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May 29, 2024, 9:10am EDT
politicsSouth America
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Semafor Signals

Venezuela withdraws invite to EU election observers as fears over fair presidential vote grow

Insights from Efecto Cocuyo, The New York Times, Americas Quarterly, and El Tiempo

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Venezuelan President Nicolás Maduro.
Leonardo Fernandez Viloria/Reuters
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The News

Venezuela revoked its invitation for European Union election observers to attend the country’s presidential election in July, triggering new concerns over the likelihood of a free and fair vote.

The head of the National Electoral Council, who El Pais reported is a close ally of current President Nicolás Maduro, cited EU economic sanctions as the reason for the withdrawal, accusing the bloc of “neocolonialist and interventionist practices against Venezuela.”

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The EU, along with the US, imposed the sanctions in response to a government crackdown against the opposition as Maduro seeks his third consecutive term. He is widely expected to lose the polls should free elections be permitted.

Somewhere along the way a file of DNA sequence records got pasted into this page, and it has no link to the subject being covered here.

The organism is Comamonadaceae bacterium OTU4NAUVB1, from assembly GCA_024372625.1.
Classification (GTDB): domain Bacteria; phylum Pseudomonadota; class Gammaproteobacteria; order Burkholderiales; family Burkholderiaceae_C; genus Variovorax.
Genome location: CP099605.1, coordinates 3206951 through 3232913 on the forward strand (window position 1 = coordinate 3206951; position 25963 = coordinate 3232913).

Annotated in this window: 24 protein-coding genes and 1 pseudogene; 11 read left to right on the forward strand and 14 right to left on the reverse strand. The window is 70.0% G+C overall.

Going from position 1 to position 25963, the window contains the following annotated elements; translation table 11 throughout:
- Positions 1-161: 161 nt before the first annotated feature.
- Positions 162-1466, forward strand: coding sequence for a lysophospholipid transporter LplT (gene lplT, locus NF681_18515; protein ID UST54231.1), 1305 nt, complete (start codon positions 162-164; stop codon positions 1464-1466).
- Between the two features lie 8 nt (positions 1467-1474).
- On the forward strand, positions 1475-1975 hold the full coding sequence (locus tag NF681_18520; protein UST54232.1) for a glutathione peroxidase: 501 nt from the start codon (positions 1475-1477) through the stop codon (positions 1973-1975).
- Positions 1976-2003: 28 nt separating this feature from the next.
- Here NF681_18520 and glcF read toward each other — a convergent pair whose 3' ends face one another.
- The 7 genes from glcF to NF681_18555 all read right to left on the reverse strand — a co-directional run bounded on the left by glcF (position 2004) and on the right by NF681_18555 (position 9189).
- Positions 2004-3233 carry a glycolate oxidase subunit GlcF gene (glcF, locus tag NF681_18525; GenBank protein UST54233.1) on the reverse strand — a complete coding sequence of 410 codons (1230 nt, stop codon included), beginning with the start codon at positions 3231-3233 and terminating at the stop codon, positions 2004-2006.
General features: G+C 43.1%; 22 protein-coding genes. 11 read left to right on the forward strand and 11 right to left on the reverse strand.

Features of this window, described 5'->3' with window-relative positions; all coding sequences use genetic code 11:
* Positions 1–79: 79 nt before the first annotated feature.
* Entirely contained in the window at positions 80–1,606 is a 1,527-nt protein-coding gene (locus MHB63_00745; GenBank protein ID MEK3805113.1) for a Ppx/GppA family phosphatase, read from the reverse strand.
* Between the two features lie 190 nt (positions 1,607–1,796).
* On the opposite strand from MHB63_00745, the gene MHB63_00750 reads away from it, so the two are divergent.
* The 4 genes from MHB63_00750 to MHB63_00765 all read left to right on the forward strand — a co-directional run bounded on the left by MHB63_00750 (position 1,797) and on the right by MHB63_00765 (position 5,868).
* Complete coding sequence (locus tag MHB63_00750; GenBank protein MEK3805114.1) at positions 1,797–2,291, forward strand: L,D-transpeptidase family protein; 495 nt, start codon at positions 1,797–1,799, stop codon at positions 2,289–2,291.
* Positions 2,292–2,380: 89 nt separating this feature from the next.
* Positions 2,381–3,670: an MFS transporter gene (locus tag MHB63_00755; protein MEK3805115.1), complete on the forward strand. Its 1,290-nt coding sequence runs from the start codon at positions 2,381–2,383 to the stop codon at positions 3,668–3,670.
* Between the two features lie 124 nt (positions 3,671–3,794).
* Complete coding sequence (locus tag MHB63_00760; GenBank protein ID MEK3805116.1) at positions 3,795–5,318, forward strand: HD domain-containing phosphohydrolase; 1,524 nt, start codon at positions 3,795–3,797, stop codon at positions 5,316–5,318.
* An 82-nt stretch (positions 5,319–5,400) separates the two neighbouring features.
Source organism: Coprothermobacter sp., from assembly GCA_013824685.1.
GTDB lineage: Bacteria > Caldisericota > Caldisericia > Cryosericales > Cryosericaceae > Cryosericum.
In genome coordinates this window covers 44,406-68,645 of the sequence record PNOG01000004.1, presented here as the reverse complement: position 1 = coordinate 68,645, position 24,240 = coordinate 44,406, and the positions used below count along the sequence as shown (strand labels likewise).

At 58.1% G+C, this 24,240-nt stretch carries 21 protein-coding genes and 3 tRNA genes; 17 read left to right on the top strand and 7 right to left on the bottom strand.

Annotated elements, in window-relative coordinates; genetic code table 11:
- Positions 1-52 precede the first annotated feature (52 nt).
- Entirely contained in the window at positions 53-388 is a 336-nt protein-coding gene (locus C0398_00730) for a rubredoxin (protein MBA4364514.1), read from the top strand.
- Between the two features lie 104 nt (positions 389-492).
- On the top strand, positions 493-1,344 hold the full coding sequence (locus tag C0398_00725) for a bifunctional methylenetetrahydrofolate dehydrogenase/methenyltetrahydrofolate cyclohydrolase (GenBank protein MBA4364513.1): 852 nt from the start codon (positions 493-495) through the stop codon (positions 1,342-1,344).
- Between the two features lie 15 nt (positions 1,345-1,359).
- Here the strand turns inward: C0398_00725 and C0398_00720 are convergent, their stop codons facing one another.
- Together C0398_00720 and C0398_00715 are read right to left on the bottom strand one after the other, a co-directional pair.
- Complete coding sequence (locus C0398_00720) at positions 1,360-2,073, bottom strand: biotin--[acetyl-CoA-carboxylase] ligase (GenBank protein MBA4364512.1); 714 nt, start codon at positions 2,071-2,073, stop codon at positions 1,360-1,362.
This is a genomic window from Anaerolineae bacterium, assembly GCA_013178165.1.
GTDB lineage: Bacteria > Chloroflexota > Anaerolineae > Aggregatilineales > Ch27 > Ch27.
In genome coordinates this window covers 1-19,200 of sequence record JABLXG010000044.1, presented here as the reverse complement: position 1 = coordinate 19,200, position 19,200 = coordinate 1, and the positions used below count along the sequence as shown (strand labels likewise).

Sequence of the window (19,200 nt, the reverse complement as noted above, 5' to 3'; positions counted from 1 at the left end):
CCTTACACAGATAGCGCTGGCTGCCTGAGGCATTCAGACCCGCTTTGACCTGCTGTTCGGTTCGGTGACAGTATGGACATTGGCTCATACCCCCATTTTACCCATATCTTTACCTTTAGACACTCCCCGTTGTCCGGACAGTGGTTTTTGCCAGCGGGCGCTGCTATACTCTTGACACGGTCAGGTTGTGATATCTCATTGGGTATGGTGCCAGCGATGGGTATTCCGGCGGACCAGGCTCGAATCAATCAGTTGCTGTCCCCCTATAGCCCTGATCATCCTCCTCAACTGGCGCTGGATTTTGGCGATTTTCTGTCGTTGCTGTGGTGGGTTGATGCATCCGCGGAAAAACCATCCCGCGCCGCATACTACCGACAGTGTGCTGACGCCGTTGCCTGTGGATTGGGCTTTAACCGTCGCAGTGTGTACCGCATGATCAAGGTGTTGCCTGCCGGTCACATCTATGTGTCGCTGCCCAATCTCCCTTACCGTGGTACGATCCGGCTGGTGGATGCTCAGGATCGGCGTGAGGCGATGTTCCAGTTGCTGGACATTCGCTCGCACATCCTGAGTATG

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SIGNALS

Semafor Signals: Global insights on today's biggest stories.

There’s ‘a narrow door’ of opportunity for Venezuela

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Efecto Cocuyo, The New York Times

The United States left open “a narrow door” of opportunity even as it announced new sanctions against Venezuela in April, political analyst María Verónica Torres told Efecto Cocuyo. While Washington sought to punish Maduro’s curbs on the opposition, it offered an avenue for some US companies to continue operating in Venezuela “on a case-by-case basis,” like in the case of Chevron. “It’s a scenario that seeks a better positioning from Maduro and a way to calm the waters,” Torres said. Sanctions have been devastating for Venezuela, but they haven’t been good for the US either: The restrictions have pushed Caracas closer to Russia and China, and are partially responsible for the migrant crisis at the US border, the New York Times columnist Farah Stockman wrote.

Widespread uncertainty surrounds the election

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Source:  
Americas Quarterly, El Tiempo

Political uncertainty continues to roil both factions, according to political experts. Part of the trouble lies in an electoral system where “the winner takes all” and there are no guarantees for the losers, Michael Penfold wrote in Americas Quarterly. “The incentives to hold free and fair elections are currently close to nil,” he said. The opposition coalition fears a new ban on its candidate or that the election will be postponed, and that if they lose, they could end up being “completely wiped out from the political landscape.” Maduro’s Chavismo party, on the other hand, fears “political persecution” in the face of a defeat. Some doubt remains if the election will take place at all: “In Venezuela’s everything is possible. Anything could happen,” political analyst Ramón Muchacho told El Tiempo.

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